A hint of apartments on the horizon
Ian Stewart/Yukon News
With the rental vacancy rates hovering around one per cent, Whitehorse can be a nightmare for people looking to find a place to live.
But with three new rental apartment buildings set to begin construction this summer the tide may be turning, if ever so slightly.
Cormode and Dickson is building a three-storey, 12-unit apartment building downtown, near Drury Street and Sixth Avenue. And Falcon Ridge Development is getting set to start construction on two four-storey apartment buildings near to their condo complex near the Logan subdivision.
“It’s been 20 to 30 years since anyone’s done something like this,” said Duncan Lillico, president of Falcon Ridge.
Over the last few years, most of the rental units that have come on the market have been basement suites or condos that are bought by investors.
Just this month it was announced that the Sternwheeler Village apartments, one of the few large rental properties in town, will soon be sold off as condos.
And that’s just tightening the noose on an already tight market.
Lillico, whose company rents out a few of its condo units, mostly to employees, has seen people’s desperation firsthand.
“I’ve had women or wives come in and start crying,” he said. “What’s available out there is so old that they’re falling apart and nothing has been added to that rental market.”
The federal government previously encouraged the construction of Whitehorse’s large apartment buildings by offering incentives. But those programs no longer exist.
“Once that stopped, a number of decades ago, it pretty much it slowed the pace across Canada,” said Mike Gau, the city’s manager of planning and development services.
And up until 2002 the population of Whitehorse wasn’t really growing, he added.
But now, with commodity prices soaring and the mining sector booming, Whitehorse’s housing market struggling to catch up.
In recent years, condos have picked up the slack.
Falcon Ridge, which has built more than 100 condo units in Whitehorse over the last few years, didn’t plan on building rental units when it started, said Lillico.
When it announced plans for the apartment building, condo owners who lived in the first phase of the development weren’t thrilled by the idea, he said.
At the request of the condo board, the company moved the buildings a little farther away, and has priced them for a higher-end market.
“We feel that not only are there not enough rentals, but that so many of the rentals are badly in need of a rehab and update,” said Lillico. “But, honestly, it is hard to motivate a landlord to make capital improvements when they are at 100 per cent occupancy.”
With rents starting at $1,800, the idea is to target professionals who are moving to Whitehorse, he said. More than a dozen of the 56 suites will come furnished.
“I’m constantly getting emails from people coming up to work for Northwestel, for Yukon Electric,” said Lillico. “They need a place to live so we’re trying to fill that niche.”
Preliminary site work for the buildings will begin this summer, but the buildings aren’t set to be finished until next year.
The apartment building that Cormode and Dickson is building downtown could be finished much sooner.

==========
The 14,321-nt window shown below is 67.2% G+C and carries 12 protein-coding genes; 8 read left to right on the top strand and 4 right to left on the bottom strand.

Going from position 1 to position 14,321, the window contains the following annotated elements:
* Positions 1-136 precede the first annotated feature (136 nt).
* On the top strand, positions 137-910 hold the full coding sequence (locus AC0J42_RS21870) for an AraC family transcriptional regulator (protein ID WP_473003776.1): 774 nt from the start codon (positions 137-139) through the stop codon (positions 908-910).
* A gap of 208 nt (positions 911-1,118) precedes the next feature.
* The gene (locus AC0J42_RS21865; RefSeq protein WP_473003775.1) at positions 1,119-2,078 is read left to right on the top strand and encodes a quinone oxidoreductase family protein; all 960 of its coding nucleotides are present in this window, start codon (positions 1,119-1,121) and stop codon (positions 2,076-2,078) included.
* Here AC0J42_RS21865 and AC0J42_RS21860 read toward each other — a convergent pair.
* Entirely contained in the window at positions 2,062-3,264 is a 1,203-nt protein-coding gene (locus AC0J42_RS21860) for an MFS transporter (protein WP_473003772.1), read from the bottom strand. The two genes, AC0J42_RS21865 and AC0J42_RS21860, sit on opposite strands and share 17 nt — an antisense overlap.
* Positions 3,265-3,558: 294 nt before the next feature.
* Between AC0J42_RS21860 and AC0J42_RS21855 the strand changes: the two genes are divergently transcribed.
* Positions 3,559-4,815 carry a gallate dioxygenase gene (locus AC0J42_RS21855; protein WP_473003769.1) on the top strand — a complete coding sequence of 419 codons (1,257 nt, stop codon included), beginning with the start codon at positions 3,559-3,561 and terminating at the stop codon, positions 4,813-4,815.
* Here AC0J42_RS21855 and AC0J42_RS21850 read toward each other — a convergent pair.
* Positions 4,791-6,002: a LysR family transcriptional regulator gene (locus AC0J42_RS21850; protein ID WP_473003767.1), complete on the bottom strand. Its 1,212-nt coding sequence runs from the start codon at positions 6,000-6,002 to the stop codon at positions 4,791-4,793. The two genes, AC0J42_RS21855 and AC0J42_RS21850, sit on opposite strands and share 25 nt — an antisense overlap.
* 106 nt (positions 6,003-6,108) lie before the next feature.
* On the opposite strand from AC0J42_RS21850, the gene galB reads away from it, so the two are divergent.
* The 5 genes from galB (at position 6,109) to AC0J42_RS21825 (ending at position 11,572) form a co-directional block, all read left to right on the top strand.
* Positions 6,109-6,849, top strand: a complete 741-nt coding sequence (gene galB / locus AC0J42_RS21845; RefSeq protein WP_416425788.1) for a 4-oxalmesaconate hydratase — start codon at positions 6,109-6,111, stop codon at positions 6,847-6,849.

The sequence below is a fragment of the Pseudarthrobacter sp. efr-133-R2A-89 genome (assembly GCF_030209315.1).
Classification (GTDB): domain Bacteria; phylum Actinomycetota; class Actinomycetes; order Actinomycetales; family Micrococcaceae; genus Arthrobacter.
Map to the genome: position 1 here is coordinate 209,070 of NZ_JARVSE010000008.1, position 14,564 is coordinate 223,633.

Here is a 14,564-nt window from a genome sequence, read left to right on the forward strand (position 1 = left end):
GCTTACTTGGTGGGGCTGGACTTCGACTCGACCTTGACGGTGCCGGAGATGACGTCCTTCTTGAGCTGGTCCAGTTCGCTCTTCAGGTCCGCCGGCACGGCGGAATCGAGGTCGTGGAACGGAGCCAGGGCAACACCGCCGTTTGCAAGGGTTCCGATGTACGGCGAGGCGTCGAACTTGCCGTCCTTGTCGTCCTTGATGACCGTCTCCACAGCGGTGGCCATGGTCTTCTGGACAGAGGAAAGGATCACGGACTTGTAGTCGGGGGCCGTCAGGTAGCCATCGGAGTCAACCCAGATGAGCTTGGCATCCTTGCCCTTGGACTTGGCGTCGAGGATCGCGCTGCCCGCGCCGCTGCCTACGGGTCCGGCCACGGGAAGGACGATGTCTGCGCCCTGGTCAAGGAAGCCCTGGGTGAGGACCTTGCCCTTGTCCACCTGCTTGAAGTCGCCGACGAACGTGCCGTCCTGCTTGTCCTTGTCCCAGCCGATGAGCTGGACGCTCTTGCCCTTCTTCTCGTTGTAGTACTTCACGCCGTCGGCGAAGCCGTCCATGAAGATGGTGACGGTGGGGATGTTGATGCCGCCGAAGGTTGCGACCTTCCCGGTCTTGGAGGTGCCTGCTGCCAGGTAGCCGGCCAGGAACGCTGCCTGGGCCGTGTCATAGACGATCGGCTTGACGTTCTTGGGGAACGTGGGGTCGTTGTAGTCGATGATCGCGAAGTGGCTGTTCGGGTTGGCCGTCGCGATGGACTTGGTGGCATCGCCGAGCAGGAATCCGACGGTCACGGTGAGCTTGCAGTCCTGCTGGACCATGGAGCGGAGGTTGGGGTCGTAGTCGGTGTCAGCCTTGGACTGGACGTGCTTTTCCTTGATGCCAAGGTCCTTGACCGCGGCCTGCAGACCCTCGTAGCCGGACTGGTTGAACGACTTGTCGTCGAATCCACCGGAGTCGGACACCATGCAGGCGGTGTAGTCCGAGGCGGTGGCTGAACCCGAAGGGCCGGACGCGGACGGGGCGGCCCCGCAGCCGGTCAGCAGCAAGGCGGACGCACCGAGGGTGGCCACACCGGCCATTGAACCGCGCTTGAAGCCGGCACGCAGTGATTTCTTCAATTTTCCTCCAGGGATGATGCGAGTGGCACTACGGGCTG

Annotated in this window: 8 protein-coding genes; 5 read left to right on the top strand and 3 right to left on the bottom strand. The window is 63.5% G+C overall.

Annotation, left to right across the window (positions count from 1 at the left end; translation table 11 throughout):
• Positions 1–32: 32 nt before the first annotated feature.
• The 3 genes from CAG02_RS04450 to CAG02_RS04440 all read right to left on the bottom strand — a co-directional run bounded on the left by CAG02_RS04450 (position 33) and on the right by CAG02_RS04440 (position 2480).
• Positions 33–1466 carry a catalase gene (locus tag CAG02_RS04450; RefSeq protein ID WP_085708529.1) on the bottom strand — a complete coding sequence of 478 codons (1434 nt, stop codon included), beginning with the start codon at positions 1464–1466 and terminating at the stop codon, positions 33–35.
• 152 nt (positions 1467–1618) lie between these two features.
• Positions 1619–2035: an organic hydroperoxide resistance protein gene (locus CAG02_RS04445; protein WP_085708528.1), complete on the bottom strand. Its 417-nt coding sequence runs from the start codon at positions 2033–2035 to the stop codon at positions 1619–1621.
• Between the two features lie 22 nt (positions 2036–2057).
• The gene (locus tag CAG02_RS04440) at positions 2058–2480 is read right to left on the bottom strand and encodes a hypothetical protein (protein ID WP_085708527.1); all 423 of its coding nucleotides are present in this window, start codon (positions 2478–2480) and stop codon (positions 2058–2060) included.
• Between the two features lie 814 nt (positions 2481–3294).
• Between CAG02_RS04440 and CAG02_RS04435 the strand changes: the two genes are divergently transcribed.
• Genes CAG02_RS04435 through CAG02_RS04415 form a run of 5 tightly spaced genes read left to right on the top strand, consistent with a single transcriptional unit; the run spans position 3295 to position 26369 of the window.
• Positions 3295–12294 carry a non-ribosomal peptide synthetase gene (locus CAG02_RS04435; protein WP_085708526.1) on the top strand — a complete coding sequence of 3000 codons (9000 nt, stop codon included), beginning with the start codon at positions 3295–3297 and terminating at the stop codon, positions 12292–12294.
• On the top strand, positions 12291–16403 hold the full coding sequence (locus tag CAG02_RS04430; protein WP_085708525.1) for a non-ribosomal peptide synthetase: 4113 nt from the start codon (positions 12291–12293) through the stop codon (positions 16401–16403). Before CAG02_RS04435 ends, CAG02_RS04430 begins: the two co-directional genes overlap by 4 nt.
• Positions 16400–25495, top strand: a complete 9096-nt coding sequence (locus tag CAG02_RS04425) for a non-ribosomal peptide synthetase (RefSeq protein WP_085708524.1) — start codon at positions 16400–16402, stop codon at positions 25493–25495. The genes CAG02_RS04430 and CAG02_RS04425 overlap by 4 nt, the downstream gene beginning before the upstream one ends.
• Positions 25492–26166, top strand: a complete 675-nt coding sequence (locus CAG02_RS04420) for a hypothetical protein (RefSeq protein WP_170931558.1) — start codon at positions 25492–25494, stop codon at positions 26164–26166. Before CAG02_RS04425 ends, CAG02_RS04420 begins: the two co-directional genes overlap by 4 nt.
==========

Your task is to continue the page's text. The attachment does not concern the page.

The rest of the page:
The company is still waiting to get zoning approval from the city, but once that passes, and the preliminary site work is done, construction will only take three weeks, said Jacob Heigers, the company’s general manager.
That’s thanks to modular design. All the parts will be constructed in the south and trucked up to Whitehorse.
“A lot of people do prefab, but not a lot of people manage to do high-rise or commercial prefab, and that’s where our focus lies,” said Heigers.
“This is kind of a world apart.”
When people think of prefabricated buildings they often picture a trailer, which is why Heigers prefers the term modular.
“You would never think it’s prefab,” he said. “It’s quite stylish.”
Not only are modular apartments cheaper and faster to build, but bad weather won’t hamper construction.
“We can put up these units in the middle of some pretty significant bad weather,” said Heigers.
The building could be ready to accept tenants as soon as this winter.
With rents around $1,500, it won’t be what the territory considers “affordable housing,” but it will still be cheaper than what it would cost for the average condo, said Heigers.
The company plans to build another rental building, if this one goes smoothly.
“We’re going to invest in the community, and we are here to stay,” said Heigers. “We don’t simply want to make a profit and get out.”
The project has only been minimally advertised, but they have already gotten almost 20 serious inquiries about the building.
The company is asking prospective tenants for a $75 deposit to reserve a spot, and are hoping to sign people up for a two-year lease.
Such leases are usually important for builders to obtain a loan from lenders.
“They’re going to want to see that you’re going to have enough leases in place to cover all your expenses, plus 30 per cent,” said Lillico. “If it’s going to cost you $100,000 a year, they’re going to want to see signed leases for $130,000 a year.
“Typically, it will be a lease for a two-year period, and that’s where it gets really hard.”
Falcon Ridge is financing the construction of their apartment buildings themselves, which is a good thing because it can be difficult to get a renter to commit to a two-year lease, on top of the nine months it usually takes to get a building up, said Lillico.
“Renters typically aren’t looking that far ahead into the future,” he said. “Buyers are but not tenants.
“Because, who knows what’s going to happen in nine months? Especially in Whitehorse.”